Tuesday, October 13, 2015

Waterjetting 37c - A Drilling Diversion

I was asked some questions about waterjet drilling of holes the other day, and it is amusing to remember where it all started, more than 30-years ago. My apologies again for the quality of the video, which has been transferred from 16 mm film, to half-inch tape and thence via a DVD to its current form, losing a little in each transition.


Figure 1. The Cygnet Project part 1.

Perhaps one of the more memorable parts of this was that we arrived on site on the Monday, and spent the afternoon setting up. Since there really wasn't that much to the rig we were done quite quickly, and were then faced with an hour before the end of the day. The overall object was to drill a hole 50-ft long, and we had arranged the camera crew to come for the filming on Thursday, so that we could work out all the snags first. But we had a pleasant surprise.

We put our first test nozzle on the lance, and started drilling - it drilled the full length with no problems, we added a second length - same result, and third . . . and then the fourth and within the hour we had achieved the goal for the week. (And run out of drill lengths).

We had the same sort of experience some years later in trials I helped with that were run by the University of Queensland in Australia, although this time we were self-propelling the drill head, so that when we ran out of the outer rigid frame we attached a length of hose, and it kept on drilling, until we had run through that also. Problem was that the drill was then pulling itself forward without any advance rate control, and if it went too fast it did not drill a large enough hole for some of the following structure (we had backward pointing jets for propulsion and hole cleaning).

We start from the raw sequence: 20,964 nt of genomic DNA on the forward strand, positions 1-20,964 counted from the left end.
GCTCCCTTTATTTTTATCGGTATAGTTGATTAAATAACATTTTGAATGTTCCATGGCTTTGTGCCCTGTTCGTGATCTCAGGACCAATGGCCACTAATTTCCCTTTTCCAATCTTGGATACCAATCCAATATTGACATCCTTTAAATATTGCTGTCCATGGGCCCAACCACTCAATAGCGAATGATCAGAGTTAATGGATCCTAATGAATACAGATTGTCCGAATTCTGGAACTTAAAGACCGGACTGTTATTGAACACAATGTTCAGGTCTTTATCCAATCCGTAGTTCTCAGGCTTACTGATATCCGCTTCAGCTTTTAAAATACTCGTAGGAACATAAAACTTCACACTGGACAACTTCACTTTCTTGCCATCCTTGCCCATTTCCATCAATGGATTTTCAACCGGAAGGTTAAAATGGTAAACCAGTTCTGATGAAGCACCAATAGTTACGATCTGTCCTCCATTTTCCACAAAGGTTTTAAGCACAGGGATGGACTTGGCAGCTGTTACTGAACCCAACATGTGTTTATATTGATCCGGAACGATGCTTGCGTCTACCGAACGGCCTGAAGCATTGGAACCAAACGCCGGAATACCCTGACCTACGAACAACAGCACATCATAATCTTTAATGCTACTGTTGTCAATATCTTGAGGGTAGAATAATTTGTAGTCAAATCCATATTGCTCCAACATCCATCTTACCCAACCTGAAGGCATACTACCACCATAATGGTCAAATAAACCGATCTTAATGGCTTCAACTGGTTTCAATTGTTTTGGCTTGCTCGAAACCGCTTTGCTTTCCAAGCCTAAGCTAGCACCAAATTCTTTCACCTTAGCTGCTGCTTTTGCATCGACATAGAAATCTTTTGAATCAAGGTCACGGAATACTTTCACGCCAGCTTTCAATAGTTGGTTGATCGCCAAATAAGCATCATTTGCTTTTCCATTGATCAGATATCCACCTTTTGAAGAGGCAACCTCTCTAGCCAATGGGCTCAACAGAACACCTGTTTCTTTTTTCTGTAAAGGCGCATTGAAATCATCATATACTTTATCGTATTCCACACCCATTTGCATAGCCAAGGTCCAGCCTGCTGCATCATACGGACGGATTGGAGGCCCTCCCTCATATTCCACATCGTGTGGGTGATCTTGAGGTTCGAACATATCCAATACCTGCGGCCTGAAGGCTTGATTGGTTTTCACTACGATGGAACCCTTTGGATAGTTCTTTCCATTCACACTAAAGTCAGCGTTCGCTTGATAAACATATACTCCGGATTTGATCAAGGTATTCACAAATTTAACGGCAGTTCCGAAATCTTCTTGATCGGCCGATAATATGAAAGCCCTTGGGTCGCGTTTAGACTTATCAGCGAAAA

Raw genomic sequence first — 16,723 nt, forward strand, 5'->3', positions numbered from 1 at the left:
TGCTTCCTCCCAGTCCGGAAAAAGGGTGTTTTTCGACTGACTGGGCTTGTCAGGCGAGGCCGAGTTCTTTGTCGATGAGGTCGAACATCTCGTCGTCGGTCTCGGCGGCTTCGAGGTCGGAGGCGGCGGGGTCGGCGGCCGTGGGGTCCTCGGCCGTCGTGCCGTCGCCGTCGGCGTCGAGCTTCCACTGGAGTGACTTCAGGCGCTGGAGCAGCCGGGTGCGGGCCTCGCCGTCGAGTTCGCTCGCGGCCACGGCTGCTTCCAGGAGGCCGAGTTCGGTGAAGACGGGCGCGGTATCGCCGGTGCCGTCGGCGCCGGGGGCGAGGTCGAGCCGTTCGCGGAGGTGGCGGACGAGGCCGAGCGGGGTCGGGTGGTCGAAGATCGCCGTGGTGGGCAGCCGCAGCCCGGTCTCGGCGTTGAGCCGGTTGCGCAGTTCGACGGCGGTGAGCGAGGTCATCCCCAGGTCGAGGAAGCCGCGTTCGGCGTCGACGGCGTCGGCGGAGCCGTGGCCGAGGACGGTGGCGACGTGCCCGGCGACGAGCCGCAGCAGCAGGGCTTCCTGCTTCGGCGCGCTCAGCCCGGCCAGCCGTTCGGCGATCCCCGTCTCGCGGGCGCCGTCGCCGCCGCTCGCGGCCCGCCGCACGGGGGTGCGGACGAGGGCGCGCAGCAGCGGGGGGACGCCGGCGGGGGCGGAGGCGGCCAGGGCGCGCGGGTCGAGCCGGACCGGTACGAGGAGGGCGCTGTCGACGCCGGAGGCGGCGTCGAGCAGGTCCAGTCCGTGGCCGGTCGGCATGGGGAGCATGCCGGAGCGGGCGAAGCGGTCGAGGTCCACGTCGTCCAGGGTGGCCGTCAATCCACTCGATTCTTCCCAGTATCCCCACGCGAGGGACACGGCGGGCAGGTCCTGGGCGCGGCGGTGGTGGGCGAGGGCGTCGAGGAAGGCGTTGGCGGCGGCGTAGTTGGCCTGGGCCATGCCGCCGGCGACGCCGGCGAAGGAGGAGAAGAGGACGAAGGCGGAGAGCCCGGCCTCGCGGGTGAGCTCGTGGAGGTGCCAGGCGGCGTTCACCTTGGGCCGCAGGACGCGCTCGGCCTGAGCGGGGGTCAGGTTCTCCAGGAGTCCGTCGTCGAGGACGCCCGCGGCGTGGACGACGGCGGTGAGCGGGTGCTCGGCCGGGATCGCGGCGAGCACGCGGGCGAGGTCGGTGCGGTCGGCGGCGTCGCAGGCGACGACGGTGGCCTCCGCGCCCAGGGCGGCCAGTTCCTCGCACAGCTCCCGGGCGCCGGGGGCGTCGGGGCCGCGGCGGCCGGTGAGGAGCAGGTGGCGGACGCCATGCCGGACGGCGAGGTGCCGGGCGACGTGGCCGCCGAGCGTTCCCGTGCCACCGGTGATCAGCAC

So somewhere I have a photo of three of us holding the hose back to slow the advance as the drill moved forward, so that it would maintain the 15-cm diameter IIRC. And again we accomplished the goal well before we had expected, and without the need for a lot of sophistication in the design.

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